“But I think a mix is the right way…. I used to be on the bandwagon of memorization is just stupid; I hated it when I was in school. You can just look up these things, why do you have to memorize it? Then I was in Dharamsala, I gave a talk to the Dalai Lama, and we were talking afterwards. I asked him, I said, ‘I’ve told you about Tools of the Mind. What is a Buddhist way to train the minds of young children?’ The Dalai Lama said, ‘We don’t try, we wait until they get older.’ But his translator, [Thupten] Jinpa said, ‘We have them memorize. We’ll take something long and each day they have to memorize a little more. It’s a mental discipline that we’re teaching them.’ I think it’s a way of disciplining the mind, training the mind. I think there’s a real place for it, in that case.”
In fact, memorization can afford more cognitive and creative freedom. “What you want to do as you keep getting older is not have to pay attention to the fine details and be able to chunk things, so that you can deal with more and more the bigger picture and relating things,” said Diamond. “The more things are memorized, the more you can chunk it. You don’t have to go through the words of the poem, you just say the name of the poem and now you have all of it. Now you have a lot more information at your disposal to be able to play with and work with….”
Most of all, it’s important to grasp the (misunderstood) role of joy in nurturing developing minds and healthy children, she suggested.
“First, we often think that joy is the opposite of serious. If we’re walking down the school corridor and the kids are having a great time in the classroom, there’s lots of noise, we think they must be on recess, they couldn’t possibly be doing a lesson because there’s too much happy noise coming out of there. That’s, I think, a bad misconception. You can be learning and doing serious stuff and still have a great time. And you don’t have to be miserable to learn important stuff.”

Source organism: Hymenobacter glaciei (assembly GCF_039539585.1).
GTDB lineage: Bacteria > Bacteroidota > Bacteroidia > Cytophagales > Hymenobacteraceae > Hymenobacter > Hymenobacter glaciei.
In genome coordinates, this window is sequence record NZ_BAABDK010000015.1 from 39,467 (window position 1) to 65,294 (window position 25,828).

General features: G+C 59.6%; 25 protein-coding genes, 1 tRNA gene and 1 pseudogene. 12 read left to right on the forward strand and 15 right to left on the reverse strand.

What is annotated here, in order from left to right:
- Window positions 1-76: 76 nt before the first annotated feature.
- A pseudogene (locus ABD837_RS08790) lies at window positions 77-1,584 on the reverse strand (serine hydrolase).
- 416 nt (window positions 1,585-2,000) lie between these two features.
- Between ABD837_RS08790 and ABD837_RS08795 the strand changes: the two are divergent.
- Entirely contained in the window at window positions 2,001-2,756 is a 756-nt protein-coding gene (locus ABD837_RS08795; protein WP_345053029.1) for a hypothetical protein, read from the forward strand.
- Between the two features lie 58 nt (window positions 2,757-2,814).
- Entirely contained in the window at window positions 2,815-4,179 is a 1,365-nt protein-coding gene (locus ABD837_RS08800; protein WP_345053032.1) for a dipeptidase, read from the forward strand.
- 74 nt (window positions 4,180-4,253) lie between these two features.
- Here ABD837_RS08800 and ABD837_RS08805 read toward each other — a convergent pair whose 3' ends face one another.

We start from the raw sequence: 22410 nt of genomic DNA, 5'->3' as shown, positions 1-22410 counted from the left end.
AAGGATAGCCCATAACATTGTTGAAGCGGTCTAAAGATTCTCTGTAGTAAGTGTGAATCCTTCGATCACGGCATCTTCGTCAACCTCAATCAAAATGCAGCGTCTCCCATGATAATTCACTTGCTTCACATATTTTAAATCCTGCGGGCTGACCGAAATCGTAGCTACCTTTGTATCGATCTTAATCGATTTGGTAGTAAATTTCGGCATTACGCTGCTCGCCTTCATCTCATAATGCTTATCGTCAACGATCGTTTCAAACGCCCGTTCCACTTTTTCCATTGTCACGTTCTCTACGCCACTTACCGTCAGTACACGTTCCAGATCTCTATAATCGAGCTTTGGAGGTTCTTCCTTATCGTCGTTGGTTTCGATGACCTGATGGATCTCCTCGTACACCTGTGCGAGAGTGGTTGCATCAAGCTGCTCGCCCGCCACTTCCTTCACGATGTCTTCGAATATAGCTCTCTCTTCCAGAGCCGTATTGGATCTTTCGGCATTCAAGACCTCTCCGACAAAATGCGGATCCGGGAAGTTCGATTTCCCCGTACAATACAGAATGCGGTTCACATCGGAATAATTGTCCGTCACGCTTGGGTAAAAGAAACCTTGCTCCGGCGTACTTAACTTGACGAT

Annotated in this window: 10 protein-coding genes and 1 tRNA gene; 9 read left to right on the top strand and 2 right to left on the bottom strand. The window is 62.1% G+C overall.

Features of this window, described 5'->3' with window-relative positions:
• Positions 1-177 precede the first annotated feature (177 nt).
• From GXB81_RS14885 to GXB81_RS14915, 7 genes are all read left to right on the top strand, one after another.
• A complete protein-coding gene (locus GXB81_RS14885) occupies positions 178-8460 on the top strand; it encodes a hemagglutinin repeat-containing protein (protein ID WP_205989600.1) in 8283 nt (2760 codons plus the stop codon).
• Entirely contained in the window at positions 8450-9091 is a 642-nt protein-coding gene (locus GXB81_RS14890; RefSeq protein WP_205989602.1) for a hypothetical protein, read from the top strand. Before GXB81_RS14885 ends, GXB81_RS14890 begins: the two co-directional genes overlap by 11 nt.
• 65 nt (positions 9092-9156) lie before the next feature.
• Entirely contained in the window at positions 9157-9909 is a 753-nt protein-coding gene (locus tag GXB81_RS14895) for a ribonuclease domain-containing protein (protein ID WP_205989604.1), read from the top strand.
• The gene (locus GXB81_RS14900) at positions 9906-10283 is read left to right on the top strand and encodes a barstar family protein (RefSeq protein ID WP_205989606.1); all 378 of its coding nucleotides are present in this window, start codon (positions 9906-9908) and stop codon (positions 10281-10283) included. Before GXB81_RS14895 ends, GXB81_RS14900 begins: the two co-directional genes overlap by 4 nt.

Attachment is another key to healthy development. “I think Jewish families are pretty good about having secure attachment,” she said. “Sometimes they get a little enmeshed later, but I think that Jewish families really let the child know that the child is loved and cared for, they’re there for the child.”
She added, “Of course, a kid who is not securely attached is going to be more fearful, it’s going to be harder for other people to get close to him, for him to get close to other people. A kid who is securely attached thinks the world is a good place, he’s safe, he can trust other people, he can trust the world. There’s a lot more reason to feel relaxed and joyful.”
“The analogy I use is who learns a route better: the driver or the passenger? Everybody knows the driver does and we all know why, because the driver has to use the information and the passenger is just passively sitting there…. If you say, well, why should kids be actively involved in learning as opposed to just be passive recipients, everybody can understand that point and then we get to the more virtuous things.”